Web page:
Years have passed but the memories are still fresh. So many people were affected by the 9/11 tragedy, so many tears were shed, so many hopes were ruined and buried under the rubble of the World Trade Center. To pay the tribute to the victims of the 9/11 terrorist attack and reflect on America’s biggest tragedy, we collected 9/11 most powerful photos of professional and amateur photographers. Images of despair and sadness. Images of faith and hope.
Photographer Wolfgang Staehle was doing an art project: a panoramic view of the New York skyline. His camera would tick off every few seconds and the picture would be transmitted to a gallery in New York, where the image of 22×9 feet was projected on the wall. Every four seconds the photo would be refreshed. The visitors of the gallery witnessed the tragedy projected on the wall in the real time, not being able to realize whether it was just the artist’s bad joke or the actual stream of the horrifying events.
On September 11, at 8.46 a.m. 19 members of the Islamic terrorist group al-Qaeda hijacked four commercial airlines and flew them into the World Trade Center, crashed Flight 93 in Pennsylvania and struck the side of the Pentagon. Almost 3000 people in New York City died on impact. Contrast of the photo: the cloudless blue sky, gentle warmth of early September, and black horrifying smoke represents the two sides of these shocking events. Tragedy and immeasurable evil contrasts with true humanity, bravery and compassion of those who sacrificed their lives rescuing others, those who spent countless hours looking for survivors, those who bravely fought in order to save people.
This picture looks like a scene from a post-apocalyptic movie: one man standing amid the seemingly endless World Trade Center rubble, calling out for survivors. When everyone else is paralysed with shock, this person reaches outб hoping to make the difference. A philosophical question rises: “What one man can do in the face of such tragedy?” Shortly after this photo was taken, a police officer walked him away from this spot. A few minutes later, the second tower collapsed.
9:59 a.m. – The New Yorkers witness the collapse of the South Tower. Their faces reflect everything. Disbelief. Despair. Fear.
People flee from the collapsing buildings, streets fill with smoke and fear
When the terrorists attacked the World Trade Center, President George W. Bush was at a school reading event in Sarasota, Florida. Together with students, he was reading The Pet Goat, a book by Siegfried Engelmann. When White House Chief of Staff Andrew Card informed the president that the second aircraft had hit the World Trade Center, Bush remained in the classroom for a few more minutes, trying to stay strong and cool-minded. Later he explained that keeping children calm was his most important duty at this time. However, the look on his face, his eyes reveal everything: shock, grief and firmness.
Dust filled the air, pedestrians forged through dense smoke, through the debris, rushing to a safe place, still struggling to process what had happened.
New Yorkers had to walk home due to closed bridges and tunnels: only emergency vehicles were allowed to pass. The green sign on the right says: Welcome to Manhattan.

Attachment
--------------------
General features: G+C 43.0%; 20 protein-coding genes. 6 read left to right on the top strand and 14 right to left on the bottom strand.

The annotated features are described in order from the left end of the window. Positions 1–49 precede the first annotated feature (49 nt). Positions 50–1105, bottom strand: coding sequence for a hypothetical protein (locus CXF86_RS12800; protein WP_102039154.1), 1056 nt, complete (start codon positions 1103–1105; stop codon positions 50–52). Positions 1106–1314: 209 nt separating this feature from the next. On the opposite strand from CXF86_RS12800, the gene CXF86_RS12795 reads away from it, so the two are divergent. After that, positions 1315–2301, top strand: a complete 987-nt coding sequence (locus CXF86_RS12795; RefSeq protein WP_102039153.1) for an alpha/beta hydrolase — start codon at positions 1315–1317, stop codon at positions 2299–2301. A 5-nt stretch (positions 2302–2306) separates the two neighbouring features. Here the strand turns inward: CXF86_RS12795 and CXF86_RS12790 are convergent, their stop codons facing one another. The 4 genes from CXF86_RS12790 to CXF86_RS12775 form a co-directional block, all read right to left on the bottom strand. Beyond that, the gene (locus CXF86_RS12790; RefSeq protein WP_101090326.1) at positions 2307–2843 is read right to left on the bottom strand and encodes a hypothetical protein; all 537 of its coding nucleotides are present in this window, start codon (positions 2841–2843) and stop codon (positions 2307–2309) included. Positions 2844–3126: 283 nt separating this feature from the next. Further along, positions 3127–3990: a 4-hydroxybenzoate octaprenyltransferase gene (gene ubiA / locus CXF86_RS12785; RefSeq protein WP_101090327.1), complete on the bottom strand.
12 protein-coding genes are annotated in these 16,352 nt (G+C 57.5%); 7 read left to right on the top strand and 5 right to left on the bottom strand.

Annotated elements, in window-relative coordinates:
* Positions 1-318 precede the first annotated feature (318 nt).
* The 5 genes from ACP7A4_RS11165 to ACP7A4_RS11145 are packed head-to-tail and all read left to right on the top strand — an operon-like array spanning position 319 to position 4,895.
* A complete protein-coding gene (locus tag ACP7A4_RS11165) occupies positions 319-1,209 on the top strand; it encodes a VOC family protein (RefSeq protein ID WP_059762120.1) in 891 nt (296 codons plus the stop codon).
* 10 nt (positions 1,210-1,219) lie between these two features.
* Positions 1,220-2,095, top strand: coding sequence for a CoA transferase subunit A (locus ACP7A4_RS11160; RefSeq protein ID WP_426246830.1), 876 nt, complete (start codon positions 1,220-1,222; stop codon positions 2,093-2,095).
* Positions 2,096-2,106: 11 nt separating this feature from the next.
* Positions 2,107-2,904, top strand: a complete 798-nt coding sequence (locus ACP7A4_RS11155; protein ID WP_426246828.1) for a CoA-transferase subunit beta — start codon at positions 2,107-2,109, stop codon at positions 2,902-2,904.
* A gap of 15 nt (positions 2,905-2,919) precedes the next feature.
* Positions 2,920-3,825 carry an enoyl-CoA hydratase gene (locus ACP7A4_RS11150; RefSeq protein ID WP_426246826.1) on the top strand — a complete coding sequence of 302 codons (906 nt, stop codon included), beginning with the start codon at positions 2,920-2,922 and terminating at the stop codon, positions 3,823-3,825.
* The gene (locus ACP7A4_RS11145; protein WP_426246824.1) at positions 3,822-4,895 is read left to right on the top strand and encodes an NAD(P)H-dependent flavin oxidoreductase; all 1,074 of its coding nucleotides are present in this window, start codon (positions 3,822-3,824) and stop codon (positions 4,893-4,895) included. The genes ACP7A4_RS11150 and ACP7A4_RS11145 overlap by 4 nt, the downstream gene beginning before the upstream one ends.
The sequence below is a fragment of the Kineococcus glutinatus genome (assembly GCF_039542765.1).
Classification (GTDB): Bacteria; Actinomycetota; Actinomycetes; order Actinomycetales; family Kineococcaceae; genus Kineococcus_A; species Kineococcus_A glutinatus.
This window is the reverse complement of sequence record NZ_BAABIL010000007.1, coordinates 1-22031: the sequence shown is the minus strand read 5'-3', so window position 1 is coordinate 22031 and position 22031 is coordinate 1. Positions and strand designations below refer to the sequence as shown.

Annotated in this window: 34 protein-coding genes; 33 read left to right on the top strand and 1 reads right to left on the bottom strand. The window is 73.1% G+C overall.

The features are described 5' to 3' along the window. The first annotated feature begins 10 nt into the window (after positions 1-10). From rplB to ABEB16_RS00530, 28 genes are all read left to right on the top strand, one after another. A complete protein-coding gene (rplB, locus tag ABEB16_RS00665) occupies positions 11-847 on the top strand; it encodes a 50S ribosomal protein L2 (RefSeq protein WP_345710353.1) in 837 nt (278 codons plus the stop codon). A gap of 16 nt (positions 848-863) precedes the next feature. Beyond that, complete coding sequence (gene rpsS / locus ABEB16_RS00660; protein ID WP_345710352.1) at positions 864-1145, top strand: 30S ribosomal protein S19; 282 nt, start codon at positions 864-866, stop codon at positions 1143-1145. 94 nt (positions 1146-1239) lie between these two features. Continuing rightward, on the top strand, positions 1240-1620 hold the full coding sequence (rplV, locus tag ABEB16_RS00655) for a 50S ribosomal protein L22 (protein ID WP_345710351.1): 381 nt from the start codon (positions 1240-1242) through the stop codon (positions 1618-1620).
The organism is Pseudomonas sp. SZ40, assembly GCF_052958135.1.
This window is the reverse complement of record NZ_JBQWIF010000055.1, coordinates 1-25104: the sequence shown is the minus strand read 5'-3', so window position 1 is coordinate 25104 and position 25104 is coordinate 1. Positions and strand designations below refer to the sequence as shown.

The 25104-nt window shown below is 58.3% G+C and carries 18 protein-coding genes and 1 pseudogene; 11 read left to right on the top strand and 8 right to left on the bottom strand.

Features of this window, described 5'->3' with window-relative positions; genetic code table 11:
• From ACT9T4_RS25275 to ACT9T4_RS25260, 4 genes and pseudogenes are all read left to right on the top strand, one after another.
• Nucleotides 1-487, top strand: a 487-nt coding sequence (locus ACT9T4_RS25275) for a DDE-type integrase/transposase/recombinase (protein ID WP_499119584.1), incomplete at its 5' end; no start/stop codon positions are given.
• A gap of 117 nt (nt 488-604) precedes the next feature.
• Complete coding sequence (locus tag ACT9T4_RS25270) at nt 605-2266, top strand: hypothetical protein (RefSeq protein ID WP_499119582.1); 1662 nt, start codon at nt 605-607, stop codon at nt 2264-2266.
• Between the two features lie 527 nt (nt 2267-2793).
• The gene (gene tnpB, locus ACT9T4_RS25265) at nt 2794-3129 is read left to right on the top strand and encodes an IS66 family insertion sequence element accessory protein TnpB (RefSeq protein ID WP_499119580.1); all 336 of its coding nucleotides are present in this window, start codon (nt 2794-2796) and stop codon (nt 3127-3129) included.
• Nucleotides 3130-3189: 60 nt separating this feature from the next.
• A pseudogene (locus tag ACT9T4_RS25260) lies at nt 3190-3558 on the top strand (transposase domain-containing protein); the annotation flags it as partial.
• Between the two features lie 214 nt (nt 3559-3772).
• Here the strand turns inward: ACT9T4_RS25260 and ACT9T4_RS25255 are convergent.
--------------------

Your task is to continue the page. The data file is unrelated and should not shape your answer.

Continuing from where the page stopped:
People were trying to find comfort in each others’ hands, while the rawest, purest emotions were bursting out: the whole city was drawn in tears.
Lilliputian figures of firefighters walk amid rubble near the base of the destroyed South Tower of the World Trade Center. Small brave men against chaos – the word “heroes” is not enough to describe them.
Around 100 rescue dogs, countless emergency service workers and volunteers from the crowd searched the Ground Zero for survivors. There were so few people found alive, that many dogs got depressed, because they though that they didn’t do their job well enough. To boost animals’ morale, the rescue workers were hiding under the rubble, allowing dogs to find them.
In moments like this, you understand that something truly horrible happened, when the strongest of us break down.
A mother and her child, with smoldering ruins of the Twin Towers on the background, hours after the terroristic attacks. Amid the chaos and uncertainty, without any clue how the world is going to look like tomorrow, a mother feeds her child, protecting him from the dangers of the outer world, as much as she can. The photo suggests that the most horrendous things can happen but no matter what, the life goes on.
On 9/11, the New York City Police Department lost 23 officers. 37 died from the Port Authority Police. The FDNY’s dead numbered 343. On this picture, a firefighter Tony James cries at the funeral service for New York Fire Department chaplain. The face of James speaks to how millions of people around the world felt after the attacks: even the strongest ones couldn’t withhold the tears.
Gold Coast, Australia, September 11, 2002. One year after the tragic events, over 3,000 people gathered on Surfers Paradise Beach in Australia to form the flag of the United States in order to honour people who were killed in terrorist attacks on the September 11.
Sometimes, memories of events as abysmal as 9/11, can fade or change over time. However, it is important that we remember that day. It is important that we remember the names of the heroes who risked and even sacrificed their lives in order to save others. The amount of 9/11 victims is enormous but it could have been bigger if not for them. It is important that we keep in mind that after this dreadful event, the sky above New York is never going to be the same. Those who lost their lives during the terrorist attacks will never be forgotten.